Last night’s vote in the House of Commons to reject a no-deal Brexit means little. The current (and unchanged) position in both EU and British law is that Brexit will happen in 15 days because that is when Britain’s membership expires.

Something big will have to change to prevent it. There now appear to be three possible ways to avoid no deal: the British parliament backs the deal it has twice rejected; some sort of extension to the March 29 deadline is agreed by the 28 countries involved; or Ireland backs down on the backstop.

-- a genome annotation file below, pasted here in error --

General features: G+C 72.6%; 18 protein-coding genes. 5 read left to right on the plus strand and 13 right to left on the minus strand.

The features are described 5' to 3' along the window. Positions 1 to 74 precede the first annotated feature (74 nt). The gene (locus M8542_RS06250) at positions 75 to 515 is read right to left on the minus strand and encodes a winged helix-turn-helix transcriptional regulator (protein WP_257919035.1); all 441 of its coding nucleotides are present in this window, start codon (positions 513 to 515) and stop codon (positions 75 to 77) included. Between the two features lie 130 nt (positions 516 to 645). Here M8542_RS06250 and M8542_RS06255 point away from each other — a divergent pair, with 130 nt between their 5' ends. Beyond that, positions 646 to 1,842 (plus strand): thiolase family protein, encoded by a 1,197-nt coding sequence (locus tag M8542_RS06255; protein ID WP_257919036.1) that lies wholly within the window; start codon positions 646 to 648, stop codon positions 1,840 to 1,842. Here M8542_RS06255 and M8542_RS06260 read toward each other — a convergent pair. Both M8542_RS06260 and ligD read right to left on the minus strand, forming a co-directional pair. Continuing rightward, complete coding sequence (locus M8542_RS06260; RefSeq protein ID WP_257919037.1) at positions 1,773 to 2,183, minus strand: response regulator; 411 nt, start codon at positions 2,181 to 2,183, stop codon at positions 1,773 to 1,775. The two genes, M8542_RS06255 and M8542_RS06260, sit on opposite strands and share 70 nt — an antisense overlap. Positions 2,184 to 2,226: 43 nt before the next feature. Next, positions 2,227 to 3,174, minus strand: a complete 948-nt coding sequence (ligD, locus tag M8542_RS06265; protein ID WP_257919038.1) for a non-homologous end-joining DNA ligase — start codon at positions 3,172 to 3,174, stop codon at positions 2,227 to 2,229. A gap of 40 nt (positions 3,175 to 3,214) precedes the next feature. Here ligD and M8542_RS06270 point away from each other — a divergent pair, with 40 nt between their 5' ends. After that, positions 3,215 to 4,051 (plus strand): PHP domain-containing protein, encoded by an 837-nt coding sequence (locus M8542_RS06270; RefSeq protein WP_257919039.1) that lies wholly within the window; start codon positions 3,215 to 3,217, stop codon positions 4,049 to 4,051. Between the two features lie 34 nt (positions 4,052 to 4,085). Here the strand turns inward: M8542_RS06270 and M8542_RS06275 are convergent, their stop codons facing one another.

Theresa May, the British prime minister, is likely to ask the EU to extend the deadline to leave very soon.

If this is granted she could ask the House of Commons for a third time to accept her withdrawal deal.

If that happens it is very likely that more Brexiteers would switch sides out of fear that Brexit might never happen otherwise.

But it is very difficult to see all those MPs who have opposed the backstop on the (valid) grounds that it will have constitutional implications for the United Kingdom as a whole, including those of the DUP, reversing their position. As such, there is almost no chance of Britain leaving on March 29 on the terms Theresa May has agreed with the EU.

What about an extension? This will be the big issue over the next few days, and it offers the only real hope of avoiding massive disruption at the end of the month. But it is far from a foregone conclusion.